“The truth is there is plenty of blame to go around for the Catalonia crisis, and the European Union certainly shares some of it. European Union officials did hold closed-door meetings to try to calm tensions, but they could have done much more earlier to encourage dialogue between Barcelona and Madrid before it was too late. They also should have been clearer in their condemnation of police violence against Catalan voters on Oct. 1,” writes Susi Dennison in The New York Times.

But Catalonia is only Europe’s latest battle in “European Union’s war with populism”. “The longer-term responsibility of the European Union’s political leaders is to deal with the causes, not the symptoms, of the growing power of populist forces, of which the Catalonian independence movement is just one.

They need to defuse the desire for an alternative on which populists are playing, by tackling the issues that European citizens care about — identity, jobs, responsive public services and security.”

Yes, me too. Now what?

“Of course, I’ve been sexually harassed,” writes Alyssa Rosenberg in The Washington Post. But “When women and some men started sharing their stories of sexual harassment and assault on social media using the hashtag #MeToo, it almost didn’t occur to me to join in.”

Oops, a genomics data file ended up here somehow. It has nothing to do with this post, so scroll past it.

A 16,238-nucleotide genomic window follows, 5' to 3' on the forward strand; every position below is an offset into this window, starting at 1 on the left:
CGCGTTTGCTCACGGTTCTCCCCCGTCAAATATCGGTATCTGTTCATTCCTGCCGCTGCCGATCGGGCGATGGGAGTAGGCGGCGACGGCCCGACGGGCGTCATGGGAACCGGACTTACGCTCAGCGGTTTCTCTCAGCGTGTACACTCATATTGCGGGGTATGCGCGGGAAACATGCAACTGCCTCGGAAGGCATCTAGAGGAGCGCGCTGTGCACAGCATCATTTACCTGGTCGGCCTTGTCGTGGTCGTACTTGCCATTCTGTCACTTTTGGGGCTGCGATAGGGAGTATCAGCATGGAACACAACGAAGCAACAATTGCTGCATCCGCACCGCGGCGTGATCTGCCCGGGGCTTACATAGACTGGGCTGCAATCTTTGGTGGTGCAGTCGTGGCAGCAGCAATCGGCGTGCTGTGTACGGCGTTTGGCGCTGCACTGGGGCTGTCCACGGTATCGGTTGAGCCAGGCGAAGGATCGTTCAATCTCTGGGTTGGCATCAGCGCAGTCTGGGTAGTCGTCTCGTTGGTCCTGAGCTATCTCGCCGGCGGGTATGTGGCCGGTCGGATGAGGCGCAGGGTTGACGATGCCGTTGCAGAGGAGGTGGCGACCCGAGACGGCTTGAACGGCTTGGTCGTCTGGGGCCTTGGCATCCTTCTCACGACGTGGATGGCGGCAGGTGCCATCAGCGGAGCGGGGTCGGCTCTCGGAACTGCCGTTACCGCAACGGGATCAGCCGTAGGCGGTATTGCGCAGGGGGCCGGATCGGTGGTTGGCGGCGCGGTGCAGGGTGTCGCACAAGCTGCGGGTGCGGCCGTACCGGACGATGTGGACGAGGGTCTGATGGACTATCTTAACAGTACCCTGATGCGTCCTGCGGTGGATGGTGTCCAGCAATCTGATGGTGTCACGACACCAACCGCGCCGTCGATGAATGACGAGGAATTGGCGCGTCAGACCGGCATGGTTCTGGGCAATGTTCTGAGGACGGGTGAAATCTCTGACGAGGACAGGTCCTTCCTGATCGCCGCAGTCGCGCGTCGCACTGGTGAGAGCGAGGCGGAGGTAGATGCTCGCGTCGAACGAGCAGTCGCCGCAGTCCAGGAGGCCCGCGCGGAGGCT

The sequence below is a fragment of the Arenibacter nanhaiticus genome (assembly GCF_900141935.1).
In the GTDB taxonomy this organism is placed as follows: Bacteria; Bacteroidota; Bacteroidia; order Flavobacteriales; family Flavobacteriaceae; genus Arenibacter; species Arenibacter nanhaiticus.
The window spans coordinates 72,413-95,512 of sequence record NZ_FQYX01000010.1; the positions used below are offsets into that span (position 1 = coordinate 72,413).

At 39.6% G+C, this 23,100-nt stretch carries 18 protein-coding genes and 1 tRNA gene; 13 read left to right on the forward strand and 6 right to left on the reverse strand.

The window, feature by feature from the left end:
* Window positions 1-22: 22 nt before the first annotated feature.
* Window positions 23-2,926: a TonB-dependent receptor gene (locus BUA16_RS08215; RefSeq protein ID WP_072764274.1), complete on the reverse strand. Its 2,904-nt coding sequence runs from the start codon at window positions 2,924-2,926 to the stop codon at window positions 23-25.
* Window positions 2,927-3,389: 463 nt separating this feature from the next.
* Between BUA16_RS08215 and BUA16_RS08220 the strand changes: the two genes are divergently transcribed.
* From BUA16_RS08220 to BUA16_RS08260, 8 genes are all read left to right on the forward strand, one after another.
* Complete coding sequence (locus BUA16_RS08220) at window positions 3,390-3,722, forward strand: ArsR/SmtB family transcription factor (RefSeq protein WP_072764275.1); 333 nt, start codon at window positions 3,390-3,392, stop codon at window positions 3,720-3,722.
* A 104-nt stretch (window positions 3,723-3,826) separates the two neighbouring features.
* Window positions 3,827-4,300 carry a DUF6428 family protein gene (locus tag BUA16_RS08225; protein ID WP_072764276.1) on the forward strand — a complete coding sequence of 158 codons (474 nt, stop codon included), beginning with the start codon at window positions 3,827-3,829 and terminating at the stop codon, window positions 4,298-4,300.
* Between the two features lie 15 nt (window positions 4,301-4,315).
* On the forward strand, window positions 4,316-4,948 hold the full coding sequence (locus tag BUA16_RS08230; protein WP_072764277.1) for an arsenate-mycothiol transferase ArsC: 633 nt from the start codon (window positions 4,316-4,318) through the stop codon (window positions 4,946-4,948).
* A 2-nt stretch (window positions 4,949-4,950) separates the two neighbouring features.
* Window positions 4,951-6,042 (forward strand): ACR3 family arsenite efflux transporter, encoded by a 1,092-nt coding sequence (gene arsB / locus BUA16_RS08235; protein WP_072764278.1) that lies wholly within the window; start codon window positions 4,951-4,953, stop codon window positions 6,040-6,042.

The hashtag, she believes, simply glosses over some questions. “How does someone like (Harvey) Weinstein convince himself that this is normal, that this is fine, that “I’m used to that” and therefore this must be all right? At what point do people decide that they can just take what they want? And how can we possibly stop them before they get there?”

“I don’t know the answers to these questions or the outcome of these legislative fights. But I do know that for #MeToo to be worth it, the result can’t just be that we make ourselves feel bad by revisiting painful memories and hearing stories that reveal the depth of our own denial. All this pain needs to turn into concrete action, or we’ll be back here again in 20 or 30 years — and the stories we tell then may be even worse.”

‘We need to save our own souls’

For legendary Chinese dissident artist Ai Wiewie, Donald Trump’s victory was the moment when “history stopped” and a “backward evolution”. And China, Wiewie said in an interview to the Global Politico, is laughing about it.
“I think China is laughing about this situation. You know? China, Russia, they all laugh about it. They see how dramatic U.S. has to be put this kind of shame on its own—you know, cannot handle the situation. Or show such a difficulty with this liberal ideas. Men or women created equal. And to defend those very essential ideas.”

“What shocks me the most is the people are so privileged in Europe or in elsewhere, and not to taking the refugee condition seriously.”

“But we are—when we start to accept those unacceptables, that tells our human condition how bad that can be. And the refugees are not people we need to really save them (sic), but rather we have to save our own soul and our own mind, and our own society. So this is so much connected, and this kind of consciousness and alert, it should be easily understood today.”